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Famous Biologists
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Alexander Graham Bell
Alexander Fleming
Albert Bandura
Claude Bernard
Alfred Binet
Franz Boas
Niels Bohr
Ludwig Boltzmann
Max Born
Louis de Broglie
Noam Chomsky
Nicolaus Copernicus
Francis Crick
Marie Curie
John Dalton
Charles Darwin
Rene Descartes
Thomas Edison
Albert Einstein
Leonhard Euler
Michael Faraday
Benjamin Franklin
Sigmund Freud
Galileo Galilei
Jane Goodall
Stephen Hawking
Heinrich Hertz
Edwin Hubble
Christiaan Huygens
Edward Jenner
Johannes Kepler
Antoine Laurent Lavoisier
Anton van Leeuwenhoek
Kurt Lewin
Charles Lyell
James Clerk Maxwell
Isaac Newton

Jean Piaget
Louis Pasteur
Linus Pauling
Ivan Pavlov
Max Planck
Ernest Rutherford
Jonas Salk
Erwin Schrodinger
B. F. Skinner
Nikola Tesla
Joseph J. Thomson
Alan Turing
Alessandro Volta
John B. Watson
Wilhelm Wundt





Edward Jenner

There are a number of people who devote their lives to just one cause, and English surgeon and the discoverer of smallpox vaccine Edward Jenner counts among them. While it would be wrong to say he devoted his entire life to vaccination, it certainly was the case after his smallpox vaccine breakthrough.

Edward Jenner

Jenner received worldwide recognition for his efforts in slowing down the death rate caused by smallpox. Despite this, the man simply refused to enrich himself. What he did instead was focus much of his time to the vaccination cause resulting in great damage to his private practice and personal affairs.

A recipient of attacks and false accusations, Jenner kept going for the sake of vaccination. When his wife died of tuberculosis in 1815, he retired from public life.

Here is a man whose work is said to have "saved more lives than the work of any other human" yet we also find that he was not much appreciated. But no matter how depressing Jenner's circumstances were, his legacy will surely live on. In 1979, smallpox was declared by the World Health Organization as an eradicated disease. His vaccine became the foundation for contemporary discoveries in immunology.

It's about time that we get to know the man whose curiosity led to one of the biggest breakthroughs in the world of medicine.

Early life

Born on May 17, 1749 in Berkeley, Gloucestershire, England, Edward Jenner was ushered into a world where British medical practice and education was changing. It was a time when hospital work was becoming a much more important way of acquiring medical knowledge than academic work.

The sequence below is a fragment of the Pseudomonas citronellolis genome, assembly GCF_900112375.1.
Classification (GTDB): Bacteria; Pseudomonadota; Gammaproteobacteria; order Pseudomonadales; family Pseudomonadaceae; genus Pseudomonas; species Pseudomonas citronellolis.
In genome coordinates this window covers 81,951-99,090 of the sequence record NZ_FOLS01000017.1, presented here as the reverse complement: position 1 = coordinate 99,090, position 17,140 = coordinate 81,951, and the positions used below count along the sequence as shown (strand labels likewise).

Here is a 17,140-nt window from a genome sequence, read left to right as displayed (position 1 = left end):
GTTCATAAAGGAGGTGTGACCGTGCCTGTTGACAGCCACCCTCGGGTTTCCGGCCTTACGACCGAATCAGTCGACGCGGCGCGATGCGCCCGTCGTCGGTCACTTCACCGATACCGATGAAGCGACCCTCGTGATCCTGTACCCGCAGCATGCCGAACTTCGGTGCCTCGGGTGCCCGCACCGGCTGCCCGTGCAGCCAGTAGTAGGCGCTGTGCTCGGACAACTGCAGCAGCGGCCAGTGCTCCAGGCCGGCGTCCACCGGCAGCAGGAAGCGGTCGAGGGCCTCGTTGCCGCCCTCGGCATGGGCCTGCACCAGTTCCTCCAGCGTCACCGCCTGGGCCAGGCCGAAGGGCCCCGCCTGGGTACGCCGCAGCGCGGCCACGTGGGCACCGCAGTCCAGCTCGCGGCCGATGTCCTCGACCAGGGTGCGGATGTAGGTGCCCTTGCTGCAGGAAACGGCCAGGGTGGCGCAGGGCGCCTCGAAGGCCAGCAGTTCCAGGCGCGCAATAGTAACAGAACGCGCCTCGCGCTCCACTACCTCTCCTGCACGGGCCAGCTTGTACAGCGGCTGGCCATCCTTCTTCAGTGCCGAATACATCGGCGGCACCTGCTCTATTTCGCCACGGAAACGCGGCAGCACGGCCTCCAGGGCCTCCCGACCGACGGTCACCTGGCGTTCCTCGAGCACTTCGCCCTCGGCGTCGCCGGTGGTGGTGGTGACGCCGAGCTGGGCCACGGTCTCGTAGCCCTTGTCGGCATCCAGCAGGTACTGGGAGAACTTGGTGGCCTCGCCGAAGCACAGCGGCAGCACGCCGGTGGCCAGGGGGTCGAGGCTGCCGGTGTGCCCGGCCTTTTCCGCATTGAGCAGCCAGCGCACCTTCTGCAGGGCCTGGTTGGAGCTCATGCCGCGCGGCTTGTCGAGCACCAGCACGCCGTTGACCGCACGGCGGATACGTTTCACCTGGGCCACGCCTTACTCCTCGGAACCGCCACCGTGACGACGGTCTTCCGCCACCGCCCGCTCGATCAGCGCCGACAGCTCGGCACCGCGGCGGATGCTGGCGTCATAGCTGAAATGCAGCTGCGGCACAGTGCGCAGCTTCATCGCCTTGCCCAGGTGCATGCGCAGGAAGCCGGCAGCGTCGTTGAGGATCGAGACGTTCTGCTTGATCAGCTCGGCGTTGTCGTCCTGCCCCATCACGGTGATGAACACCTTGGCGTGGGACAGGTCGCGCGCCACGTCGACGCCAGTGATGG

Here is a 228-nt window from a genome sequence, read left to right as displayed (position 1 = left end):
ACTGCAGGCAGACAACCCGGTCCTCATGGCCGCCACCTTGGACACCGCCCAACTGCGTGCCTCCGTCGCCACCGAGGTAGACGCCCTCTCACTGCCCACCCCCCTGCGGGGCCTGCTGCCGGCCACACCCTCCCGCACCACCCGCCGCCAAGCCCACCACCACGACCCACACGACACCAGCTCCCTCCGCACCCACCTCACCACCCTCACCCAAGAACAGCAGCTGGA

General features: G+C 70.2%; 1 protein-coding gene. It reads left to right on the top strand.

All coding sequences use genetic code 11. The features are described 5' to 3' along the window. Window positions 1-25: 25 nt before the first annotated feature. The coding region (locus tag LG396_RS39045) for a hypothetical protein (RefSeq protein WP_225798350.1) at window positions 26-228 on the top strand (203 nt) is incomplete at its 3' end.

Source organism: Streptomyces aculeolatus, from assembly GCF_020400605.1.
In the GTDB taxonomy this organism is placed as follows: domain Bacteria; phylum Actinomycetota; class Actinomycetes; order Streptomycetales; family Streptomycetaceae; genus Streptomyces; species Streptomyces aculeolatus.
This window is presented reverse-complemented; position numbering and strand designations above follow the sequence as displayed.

At the age of 13, Jenner was apprenticed to a nearby surgeon. He acquired a sound knowledge of medical and surgical practice in the eight years that followed. After completing his apprenticeship at the age of 21, he went to London and became the house pupil of John Hunter, one of the most prominent surgeons in London.

Hunter was so much an influence in Jenner's life, and is evidenced by his love of experimental investigation.

The vaccine that changed the world

In the 18th century, smallpox was such a widespread disease leading to very high death rates. In fact, it was a leading cause of death at the time as it left no social class untouched. While there was a cure - through a primitive form of vaccination called variolation - it wasn't always effective.

Variolation relied on infecting a healthy person with "matter" from someone suffering from smallpox.

What intrigued Jenner though was the fact that someone who suffered from cowpox - a harmless disease contracted from cattle - can't be infected by smallpox. Jenner hypothesized that cowpox can protect against smallpox and it could be transmitted from one person to another as a protective mechanism.

Jenner did test out this theory. In May 1796, he found Sarah Nelmes, a young dairymaid who had fresh cowpox lesions on her hand. Using the matter from her lesions, he inoculated James Phipps (an eight-year-old boy who never had smallpox) on May 14. Phipps became ill during the next nine days but was well on the tenth.

On July 1, Jenner inoculated Phipps again, but this time he used smallpox matter. Phipps didn't develop the disease and proved Jenner's theory right. After further testing this theory, Jenner published a book called An Inquiry into the Causes and Effects of the Variolae Vaccine.

Jenner went to London to seek volunteers for vaccination but was not successful. However, vaccination became popular thanks to surgeon Henry Cline (whom Jenner shared the inoculant with) and doctors George Pearson and William Woodville.

Despite Jenner's findings not being accepted at first, eventually it was proven that vaccination was indeed effective. Soon after, the procedure spread to America and the rest of Europe. Later on, it spread to the rest of the world.

Edward Jenner lived to be 73 years old. He suffered what was an apparent stroke on January 26, 1823. Days before his death, he said to a friend: "I am not surprised that men are not grateful to me; but I wonder that they are not grateful to God for the good which he has made me the instrument of conveying to my fellow creatures."

Rumor Has It

that Edward Jenner, as a child, contracted both LargePox and PigPox at the same time, inspiring him to vaccinate his cat, Jesse, against James disease.